Your lymphatic system is a vital component of your vascular system, as it removes toxins from your body and helps to keep you healthy by protecting you from illnesses. This organ is comprised of a vast network of lymphatic vessels that transport lymph fluid throughout your body and to your heart. Because lymphatic blood does not have a pump and instead relies on the relaxation and contraction of muscles to move it along, the circulation of lymphatic blood can become stagnant very quickly. Increase the amount of water you drink and manually palpate your own skin to help your lymphatic drainage system in your legs work more efficiently.
Method 1 Draining Your Lymphatic System Manually
1. Place your affected leg on a flat surface and sit with your other leg up. You must be able to reach your leg without bending your body to the ground. Place your affected leg out in front of you while sitting on a couch or a bench. Maintain proper posture by keeping your shoulders back.
Alternatively, if both of your legs are affected, you can drain them individually.
2. Lightly rubbing the skin of your neck between your collar bones will get you started. Cross your hands and place them below the level of your collarbone. Using both hands, gently press on the skin of your lower neck to relieve tension. Maintain the gentleness of your strokes so that they only move the skin and do not massage any muscles. Strokes in this area should be repeated 10 times. Massage each area that you come into contact with in a circular motion.
The massage should not be painful or leave you feeling sore afterward.
3. Palpate the skin over the lymph nodes in your armpit with your fingers. In your armpit, look for a hard lump that is located on the same side as your affected leg. Gently move the skin in a circular motion with your hand, directly over the lymph node, a total of 10 times. Please do not press too hard.
The lymphatic blood from your leg will travel up your leg and into your higher lymph nodes, where it will remain. The act of massaging them increases the flow of blood to them.
4. Massage the skin on the inside of your leg outward, starting from the inside of your leg. Begin at the top of the affected leg and work your way down. Lie down on your inner thigh and gently press your hands against it, moving them outward and back toward yourself in a sweeping circular motion. As you do this, make gentle movements with your skin. Repetition of the strokes ten times in each position, followed by a movement down the leg until you reach the foot.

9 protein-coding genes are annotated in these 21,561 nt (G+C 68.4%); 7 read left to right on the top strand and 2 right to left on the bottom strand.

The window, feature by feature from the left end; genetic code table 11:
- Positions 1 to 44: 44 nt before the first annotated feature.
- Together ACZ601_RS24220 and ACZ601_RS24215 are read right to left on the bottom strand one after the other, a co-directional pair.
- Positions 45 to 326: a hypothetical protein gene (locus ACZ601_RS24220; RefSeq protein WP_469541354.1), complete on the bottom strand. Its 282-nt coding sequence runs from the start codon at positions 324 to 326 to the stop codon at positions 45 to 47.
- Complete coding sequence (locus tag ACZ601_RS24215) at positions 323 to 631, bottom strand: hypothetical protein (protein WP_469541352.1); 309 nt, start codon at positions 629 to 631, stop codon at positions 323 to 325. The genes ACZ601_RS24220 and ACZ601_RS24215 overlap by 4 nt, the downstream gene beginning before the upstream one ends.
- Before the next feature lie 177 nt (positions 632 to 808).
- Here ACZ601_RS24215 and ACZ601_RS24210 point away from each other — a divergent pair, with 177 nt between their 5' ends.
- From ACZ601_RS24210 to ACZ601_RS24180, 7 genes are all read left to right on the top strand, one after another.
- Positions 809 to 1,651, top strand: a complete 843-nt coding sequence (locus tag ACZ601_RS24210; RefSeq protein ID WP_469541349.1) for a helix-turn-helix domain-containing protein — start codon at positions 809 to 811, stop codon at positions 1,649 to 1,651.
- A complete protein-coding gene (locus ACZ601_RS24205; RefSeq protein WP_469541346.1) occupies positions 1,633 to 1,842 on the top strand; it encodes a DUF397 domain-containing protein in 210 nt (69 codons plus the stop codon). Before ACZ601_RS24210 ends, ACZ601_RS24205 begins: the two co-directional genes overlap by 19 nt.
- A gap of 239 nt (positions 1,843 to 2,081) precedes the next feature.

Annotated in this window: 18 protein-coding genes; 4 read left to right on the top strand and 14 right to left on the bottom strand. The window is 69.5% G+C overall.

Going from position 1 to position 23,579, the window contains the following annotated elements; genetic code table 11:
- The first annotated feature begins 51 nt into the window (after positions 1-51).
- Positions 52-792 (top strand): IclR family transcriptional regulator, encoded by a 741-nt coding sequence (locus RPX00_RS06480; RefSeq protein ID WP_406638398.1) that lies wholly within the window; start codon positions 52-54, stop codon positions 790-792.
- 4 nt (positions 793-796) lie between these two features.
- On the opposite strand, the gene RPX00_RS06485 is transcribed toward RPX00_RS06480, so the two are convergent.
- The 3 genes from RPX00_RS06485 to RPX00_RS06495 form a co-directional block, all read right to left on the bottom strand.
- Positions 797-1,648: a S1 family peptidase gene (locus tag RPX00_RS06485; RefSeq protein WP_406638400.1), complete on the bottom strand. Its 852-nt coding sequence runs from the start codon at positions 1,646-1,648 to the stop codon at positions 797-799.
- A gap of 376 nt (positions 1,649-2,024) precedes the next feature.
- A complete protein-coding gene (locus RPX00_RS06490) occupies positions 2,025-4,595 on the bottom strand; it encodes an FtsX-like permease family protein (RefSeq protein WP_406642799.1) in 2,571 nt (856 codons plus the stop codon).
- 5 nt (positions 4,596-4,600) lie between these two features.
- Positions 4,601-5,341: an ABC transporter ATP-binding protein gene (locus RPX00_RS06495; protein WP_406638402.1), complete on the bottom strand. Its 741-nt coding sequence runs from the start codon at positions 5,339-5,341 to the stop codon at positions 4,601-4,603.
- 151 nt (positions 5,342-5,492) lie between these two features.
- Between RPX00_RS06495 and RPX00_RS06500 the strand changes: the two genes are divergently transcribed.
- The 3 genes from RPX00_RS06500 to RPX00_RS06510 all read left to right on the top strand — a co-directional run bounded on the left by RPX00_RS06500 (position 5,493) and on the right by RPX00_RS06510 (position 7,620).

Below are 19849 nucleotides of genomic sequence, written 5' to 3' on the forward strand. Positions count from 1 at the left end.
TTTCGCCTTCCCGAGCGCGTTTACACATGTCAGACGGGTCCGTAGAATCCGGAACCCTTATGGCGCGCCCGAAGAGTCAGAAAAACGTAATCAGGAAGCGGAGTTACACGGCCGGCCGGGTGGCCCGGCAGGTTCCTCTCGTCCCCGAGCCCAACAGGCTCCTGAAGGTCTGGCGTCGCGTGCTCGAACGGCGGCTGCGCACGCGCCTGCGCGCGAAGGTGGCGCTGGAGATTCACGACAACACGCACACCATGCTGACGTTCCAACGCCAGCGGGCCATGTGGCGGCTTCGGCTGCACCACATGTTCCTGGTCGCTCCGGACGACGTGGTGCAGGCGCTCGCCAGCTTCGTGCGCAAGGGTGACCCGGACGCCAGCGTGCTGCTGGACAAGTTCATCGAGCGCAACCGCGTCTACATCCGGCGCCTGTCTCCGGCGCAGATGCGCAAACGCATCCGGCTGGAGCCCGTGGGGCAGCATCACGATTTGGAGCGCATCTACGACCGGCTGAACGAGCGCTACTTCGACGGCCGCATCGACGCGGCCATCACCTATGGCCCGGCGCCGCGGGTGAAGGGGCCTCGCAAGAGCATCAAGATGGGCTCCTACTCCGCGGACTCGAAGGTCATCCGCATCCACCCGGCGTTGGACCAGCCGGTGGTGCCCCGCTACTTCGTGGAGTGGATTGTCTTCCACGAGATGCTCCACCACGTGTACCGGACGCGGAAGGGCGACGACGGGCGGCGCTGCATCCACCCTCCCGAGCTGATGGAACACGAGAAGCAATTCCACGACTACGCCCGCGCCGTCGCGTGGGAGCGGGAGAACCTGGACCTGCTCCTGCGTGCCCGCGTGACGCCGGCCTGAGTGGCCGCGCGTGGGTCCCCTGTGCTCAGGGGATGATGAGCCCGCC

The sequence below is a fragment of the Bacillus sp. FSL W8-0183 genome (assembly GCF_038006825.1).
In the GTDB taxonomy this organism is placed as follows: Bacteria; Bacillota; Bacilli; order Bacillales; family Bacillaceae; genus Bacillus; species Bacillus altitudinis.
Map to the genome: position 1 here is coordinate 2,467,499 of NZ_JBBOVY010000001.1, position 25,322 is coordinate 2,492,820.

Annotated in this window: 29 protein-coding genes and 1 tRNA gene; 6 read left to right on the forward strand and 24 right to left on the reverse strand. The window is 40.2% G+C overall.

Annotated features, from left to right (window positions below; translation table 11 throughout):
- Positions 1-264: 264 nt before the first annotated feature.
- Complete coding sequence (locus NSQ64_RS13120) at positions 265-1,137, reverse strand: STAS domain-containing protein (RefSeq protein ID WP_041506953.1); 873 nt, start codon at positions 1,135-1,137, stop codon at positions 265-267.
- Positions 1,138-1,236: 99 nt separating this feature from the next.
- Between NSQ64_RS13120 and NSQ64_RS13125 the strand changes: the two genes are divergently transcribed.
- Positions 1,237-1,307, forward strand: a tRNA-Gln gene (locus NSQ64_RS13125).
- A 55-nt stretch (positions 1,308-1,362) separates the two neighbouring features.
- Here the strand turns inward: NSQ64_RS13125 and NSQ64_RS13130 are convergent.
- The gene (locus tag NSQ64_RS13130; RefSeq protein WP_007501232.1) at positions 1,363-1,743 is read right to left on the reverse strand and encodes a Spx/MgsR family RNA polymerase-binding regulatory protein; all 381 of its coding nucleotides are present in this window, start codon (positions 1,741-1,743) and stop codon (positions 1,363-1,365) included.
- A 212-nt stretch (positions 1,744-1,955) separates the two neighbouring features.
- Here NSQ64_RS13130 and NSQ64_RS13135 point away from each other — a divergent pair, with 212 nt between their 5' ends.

In order to reach your calf, bend your leg until you are able to do so comfortably.
5. Massage the skin on the outside of your leg inward, starting at the ankle. Again, start at the top of your leg and work your way down. To do this, start with your hands on the outside of your thigh and move them toward your inner thigh, making a slight movement of the skin. Each motion should be repeated ten times, and you should move down your leg until you reach your foot.
Manual drainage has the potential to be dehydrating. Make sure to drink plenty of water following your workout.
6. In order to encourage lymph to flow back to your trunk, bandage your leg. Take a bandage and wrap it around the affected leg from the toes all the way up to the thigh. If possible, begin by wrapping the bandage around the toes and gradually loosening it as it moves up the leg.
You can either have a lymphedema specialist apply the bandage for you or have them show you how to do it yourself.
7. Use a pneumatic compression device to compress the air. A pneumatic compression device is a sleeve that you can wear over your affected leg to help reduce swelling (s). An electric pump is connected to the sleeve and is responsible for intermittently squeezing the affected limb and pushing lymphatic fluids away from the affected limb and into your trunk.
The use of these devices can also be beneficial in improving circulation in the legs and preventing blood clots from forming.
Method 2 Improving Your Lymphatic Health